Austria wants gambling sites to refund 30 years of winnings


austria-online-gambling-refund-player-lossesAustria is proposing new measures to block unauthorized online gambling operators and to allow their customers to reclaim all gambling losses suffered over the past three decades.

On Tuesday, Austria’s Ministry of Finance unveiled a draft amendment to the nation’s Gambling Act aimed at shielding the online gambling monopoly of Win2Day, the digital arm of Casinos Austria – in which the government holds a 30% stake – from internationally licensed competitors.

Finance Minister Hartwig Löger estimates there are around 2k internationally licensed online gambling sites currently accepting Austrian customers, which Löger believes are 2k too many. Löger wants to empower the Telekom Control Commission (TKK) to impose “immediate blocking” of any domain that refuses to cut ties with its Austrian customers.

What’s more, since Löger views all online gambling activity not blessed by the state as illegal, he wants to allow Austrian punters to reclaim any money lost to international gambling sites over the past 30 years.

Löger claims this cockamamie reclamation proposal will cause international operators to withdraw from the Austrian market rather than face “the enormous risks of legal action as well as the ensuing reputational damage at home and abroad.”

Honestly, this aspect of the amended gambling law might as well be called the Austria Unicorns for Everyone Act, given the unlikelihood of it delivering on its stated goals. Löger also neglected to specify whether, if all previous contracts between Austrian punters and international sites are voided, operators would be able to reclaim any winnings they paid out over the last 30 years.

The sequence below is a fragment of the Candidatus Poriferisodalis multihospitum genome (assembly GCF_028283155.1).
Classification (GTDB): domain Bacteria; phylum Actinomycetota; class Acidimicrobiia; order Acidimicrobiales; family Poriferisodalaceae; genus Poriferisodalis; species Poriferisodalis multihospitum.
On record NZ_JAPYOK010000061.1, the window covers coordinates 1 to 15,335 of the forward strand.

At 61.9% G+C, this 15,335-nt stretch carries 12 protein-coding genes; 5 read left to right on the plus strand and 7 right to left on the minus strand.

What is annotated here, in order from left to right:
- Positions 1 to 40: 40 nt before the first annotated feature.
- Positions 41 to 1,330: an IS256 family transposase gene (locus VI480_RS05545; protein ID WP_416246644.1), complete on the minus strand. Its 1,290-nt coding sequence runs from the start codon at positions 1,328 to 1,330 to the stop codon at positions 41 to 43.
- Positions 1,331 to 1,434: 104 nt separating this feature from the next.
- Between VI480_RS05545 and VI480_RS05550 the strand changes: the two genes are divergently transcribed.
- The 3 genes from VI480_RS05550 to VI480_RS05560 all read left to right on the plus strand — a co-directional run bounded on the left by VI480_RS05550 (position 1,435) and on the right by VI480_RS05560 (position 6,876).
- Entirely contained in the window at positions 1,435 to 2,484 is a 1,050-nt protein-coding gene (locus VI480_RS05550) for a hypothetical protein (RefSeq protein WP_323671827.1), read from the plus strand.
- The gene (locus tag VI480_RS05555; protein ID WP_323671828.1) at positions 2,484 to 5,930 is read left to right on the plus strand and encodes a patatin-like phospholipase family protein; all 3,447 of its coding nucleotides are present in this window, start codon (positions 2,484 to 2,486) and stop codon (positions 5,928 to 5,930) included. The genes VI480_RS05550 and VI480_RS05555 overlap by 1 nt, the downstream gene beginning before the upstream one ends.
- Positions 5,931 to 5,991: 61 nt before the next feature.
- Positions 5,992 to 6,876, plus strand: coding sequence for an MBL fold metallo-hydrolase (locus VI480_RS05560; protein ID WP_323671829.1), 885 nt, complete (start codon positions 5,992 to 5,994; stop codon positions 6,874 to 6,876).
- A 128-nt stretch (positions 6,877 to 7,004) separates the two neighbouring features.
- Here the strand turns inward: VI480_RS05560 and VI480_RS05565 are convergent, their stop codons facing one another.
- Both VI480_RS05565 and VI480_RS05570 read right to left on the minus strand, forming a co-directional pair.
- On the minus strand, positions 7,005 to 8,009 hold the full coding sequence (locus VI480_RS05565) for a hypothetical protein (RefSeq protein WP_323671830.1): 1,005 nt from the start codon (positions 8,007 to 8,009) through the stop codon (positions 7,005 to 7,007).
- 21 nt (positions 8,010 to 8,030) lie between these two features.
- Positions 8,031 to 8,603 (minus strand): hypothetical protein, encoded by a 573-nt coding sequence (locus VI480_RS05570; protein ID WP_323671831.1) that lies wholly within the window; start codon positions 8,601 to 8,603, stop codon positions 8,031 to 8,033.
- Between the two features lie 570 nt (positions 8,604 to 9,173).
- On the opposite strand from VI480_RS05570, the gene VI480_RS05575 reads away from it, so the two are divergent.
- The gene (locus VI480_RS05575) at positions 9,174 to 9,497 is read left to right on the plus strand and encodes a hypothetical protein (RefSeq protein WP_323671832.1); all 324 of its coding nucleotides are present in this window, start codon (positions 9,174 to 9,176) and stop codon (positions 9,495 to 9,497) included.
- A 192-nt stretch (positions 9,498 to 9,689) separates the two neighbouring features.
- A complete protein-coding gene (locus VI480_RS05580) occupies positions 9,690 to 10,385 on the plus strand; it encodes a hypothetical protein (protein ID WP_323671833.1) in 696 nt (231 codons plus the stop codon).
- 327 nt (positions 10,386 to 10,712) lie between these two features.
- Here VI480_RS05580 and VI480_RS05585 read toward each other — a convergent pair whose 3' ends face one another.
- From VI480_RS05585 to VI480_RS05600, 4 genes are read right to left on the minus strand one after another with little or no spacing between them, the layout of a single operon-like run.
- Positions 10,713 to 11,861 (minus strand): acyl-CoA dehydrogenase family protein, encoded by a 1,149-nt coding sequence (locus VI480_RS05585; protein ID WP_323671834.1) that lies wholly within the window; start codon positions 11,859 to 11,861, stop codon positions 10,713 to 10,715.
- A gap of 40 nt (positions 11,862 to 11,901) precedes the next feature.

Löger’s proposals have irked Claus Retschitzegger, president of the Austrian Association for Betting and Gambling (OVWG), who told Die Presse that his group’s membership – including Bet-at-home, Mr Green, Cashpoint, Interwetten, Unibet and LeoVegas – “will defend ourselves against the planned IP-blocking with all legal and other means.”

Retschitzegger also noted that many Austria-facing online gambling operators have significant local workforces, including Bet-at-home, which employs around 300 people in Linz. These local companies are also currently paying 40% tax on their online revenue to the state, despite the government denying them the opportunity to acquire local licenses.

Interestingly, while Löger dismisses the rights of gambling sites licensed in other European Union markets to accept Austrian punters, he’s simultaneously pushing for an EU-wide approach to regulating the use of cryptocurrencies. Because hey, consistency in crafting policy is highly overrated.